The United States Census Bureau is an important resource for data about the people and economy of the United States. The Census in Schools program promotes data literacy and increases awareness of Census Bureau products and activities by providing educators with teaching tools, resource materials, workshops, and other professional development opportunities.
The materials for schools section provides lesson plans, maps, teaching guides, and other informational materials to help teachers and students learn about the importance of the Census.
Want to add excitement to history? Let your students read some of Abraham Lincoln's letters written in his own handwriting.
Want to start integrating primary sources but don't know how? Try "This Day in History."
Want to show your students the value of rough drafts? Explore a rough draft of the Declaration of Independence and compare it with the original.
Make the Emancipation Proclamation real in a whole new way by exploring original posters and other primary sources.
Explore the original text, handwriting, and musings of Walt Whitman in his entire collection of notebooks.
Explore the history of the American West. Search for your hometown in American Landscape and Architectural Design. Compare old maps with new ones. How has your town changed?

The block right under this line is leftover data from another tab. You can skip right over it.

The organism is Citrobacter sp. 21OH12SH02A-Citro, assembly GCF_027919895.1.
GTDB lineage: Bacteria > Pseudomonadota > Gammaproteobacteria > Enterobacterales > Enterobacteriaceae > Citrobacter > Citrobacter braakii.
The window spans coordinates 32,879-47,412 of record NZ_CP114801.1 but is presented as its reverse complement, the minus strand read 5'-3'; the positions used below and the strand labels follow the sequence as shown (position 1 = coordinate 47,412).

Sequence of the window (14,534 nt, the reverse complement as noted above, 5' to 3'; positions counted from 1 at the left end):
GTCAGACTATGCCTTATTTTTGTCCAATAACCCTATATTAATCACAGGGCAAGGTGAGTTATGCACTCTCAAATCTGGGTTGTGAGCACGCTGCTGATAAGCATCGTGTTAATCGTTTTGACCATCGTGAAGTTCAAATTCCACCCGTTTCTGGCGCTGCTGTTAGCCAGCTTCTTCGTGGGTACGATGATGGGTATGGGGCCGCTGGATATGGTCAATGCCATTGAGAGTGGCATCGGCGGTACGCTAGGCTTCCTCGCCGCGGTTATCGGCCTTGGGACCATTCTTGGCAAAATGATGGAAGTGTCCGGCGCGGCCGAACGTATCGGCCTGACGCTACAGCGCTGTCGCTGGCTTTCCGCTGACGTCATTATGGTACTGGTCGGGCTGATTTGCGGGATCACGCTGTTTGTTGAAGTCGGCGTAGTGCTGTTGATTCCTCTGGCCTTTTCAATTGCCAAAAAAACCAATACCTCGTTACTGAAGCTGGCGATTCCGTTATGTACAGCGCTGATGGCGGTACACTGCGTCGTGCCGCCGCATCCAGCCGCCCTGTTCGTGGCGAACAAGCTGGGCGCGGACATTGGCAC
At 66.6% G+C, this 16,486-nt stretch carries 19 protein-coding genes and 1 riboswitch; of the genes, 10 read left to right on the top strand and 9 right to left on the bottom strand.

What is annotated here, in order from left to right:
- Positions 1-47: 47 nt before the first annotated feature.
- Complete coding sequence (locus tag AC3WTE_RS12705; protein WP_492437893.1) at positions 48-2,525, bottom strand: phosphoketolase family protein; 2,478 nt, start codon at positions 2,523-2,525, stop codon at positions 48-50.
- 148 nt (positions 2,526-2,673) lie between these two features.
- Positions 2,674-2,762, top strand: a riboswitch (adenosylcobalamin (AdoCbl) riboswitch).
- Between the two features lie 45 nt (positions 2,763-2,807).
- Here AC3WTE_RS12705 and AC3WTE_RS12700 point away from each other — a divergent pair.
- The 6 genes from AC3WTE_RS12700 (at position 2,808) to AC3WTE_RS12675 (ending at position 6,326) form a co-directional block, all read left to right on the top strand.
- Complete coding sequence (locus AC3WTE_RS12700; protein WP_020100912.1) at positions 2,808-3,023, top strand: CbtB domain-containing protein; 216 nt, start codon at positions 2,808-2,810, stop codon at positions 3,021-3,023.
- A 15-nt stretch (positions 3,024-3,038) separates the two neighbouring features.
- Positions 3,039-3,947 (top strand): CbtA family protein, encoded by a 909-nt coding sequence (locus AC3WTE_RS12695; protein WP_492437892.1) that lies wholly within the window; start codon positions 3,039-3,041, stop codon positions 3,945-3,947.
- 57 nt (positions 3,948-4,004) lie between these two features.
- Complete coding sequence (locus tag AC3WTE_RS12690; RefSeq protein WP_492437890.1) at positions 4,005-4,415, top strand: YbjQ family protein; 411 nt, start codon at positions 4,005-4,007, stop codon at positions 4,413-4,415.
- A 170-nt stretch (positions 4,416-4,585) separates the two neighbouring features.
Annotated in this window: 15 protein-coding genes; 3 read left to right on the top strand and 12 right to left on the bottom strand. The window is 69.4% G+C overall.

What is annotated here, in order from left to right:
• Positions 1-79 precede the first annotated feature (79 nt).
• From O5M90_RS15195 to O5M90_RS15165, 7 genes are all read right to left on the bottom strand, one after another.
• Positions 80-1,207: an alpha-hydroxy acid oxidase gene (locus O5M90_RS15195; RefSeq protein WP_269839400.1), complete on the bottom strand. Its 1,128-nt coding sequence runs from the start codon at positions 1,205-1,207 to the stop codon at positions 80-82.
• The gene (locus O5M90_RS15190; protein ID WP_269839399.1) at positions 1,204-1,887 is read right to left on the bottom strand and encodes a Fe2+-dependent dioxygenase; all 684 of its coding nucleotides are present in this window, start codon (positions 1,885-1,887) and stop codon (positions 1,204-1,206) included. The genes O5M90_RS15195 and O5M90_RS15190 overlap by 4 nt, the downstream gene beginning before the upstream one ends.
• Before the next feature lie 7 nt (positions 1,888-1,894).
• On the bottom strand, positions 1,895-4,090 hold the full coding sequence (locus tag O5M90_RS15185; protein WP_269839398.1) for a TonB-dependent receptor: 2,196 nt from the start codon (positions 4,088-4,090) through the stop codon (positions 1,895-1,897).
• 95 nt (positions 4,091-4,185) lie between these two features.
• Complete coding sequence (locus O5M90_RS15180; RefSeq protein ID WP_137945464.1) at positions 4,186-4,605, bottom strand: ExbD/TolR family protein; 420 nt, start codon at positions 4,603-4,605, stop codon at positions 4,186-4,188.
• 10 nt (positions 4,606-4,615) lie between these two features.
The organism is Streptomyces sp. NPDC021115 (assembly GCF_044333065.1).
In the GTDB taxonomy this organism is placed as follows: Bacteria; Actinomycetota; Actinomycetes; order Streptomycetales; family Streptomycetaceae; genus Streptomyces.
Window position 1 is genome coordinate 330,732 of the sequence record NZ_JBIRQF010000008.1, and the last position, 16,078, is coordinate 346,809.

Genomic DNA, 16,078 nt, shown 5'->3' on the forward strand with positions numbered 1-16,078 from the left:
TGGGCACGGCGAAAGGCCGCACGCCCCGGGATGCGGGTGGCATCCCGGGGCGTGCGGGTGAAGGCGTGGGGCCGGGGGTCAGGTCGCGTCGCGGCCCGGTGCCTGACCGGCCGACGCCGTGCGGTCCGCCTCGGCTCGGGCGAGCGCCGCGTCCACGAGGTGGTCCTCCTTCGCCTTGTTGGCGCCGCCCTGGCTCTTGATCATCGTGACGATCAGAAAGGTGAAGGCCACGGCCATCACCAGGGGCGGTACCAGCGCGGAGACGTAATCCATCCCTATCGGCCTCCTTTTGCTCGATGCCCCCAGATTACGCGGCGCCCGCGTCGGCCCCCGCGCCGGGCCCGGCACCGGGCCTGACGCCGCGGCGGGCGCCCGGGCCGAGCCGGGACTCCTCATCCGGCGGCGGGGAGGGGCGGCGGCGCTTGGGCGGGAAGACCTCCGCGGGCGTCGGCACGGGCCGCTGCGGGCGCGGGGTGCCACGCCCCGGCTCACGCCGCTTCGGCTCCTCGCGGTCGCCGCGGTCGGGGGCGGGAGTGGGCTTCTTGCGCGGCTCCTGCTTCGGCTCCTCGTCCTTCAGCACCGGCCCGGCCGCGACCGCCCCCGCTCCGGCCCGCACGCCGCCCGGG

This is just a flavor of what can be found in the Library of Congress American Memory project. Consider having students pick a topic and explore on their own!
The National Archives is considered "the nation's record keeper," maintaining important governmental and cultural sources. The National Archives provides activities, exhibits, and professional development opportunities for educators, children, and the general public. You can even friend NARA on Facebook, here.
Explore NARA's "document of the day." (You can even download and receive this on your mobile phone.)
Find tips on finding primary sources, introducing them to your students, the benefits of primary sources, beginning research ideas, citing primary sources, and more.
Have your students explore the rough draft of F.D.R.'s "A Date that Will Live in Infamy" speech with the final audio and transcript. Why did he make the changes he made? This and other documents, standards correlations, teaching activities, and document analysis worksheets are available.
Want to focus primarily on integrating documents? Visit NARA's specialized site: www.ourdocuments.gov.
Want to help your students evaluate primary sources in a structured way? Gather up some of these pre-made primary source analysis worksheets, one for each kind of primary source.
Bring your lessons on the U.S. Constitution alive!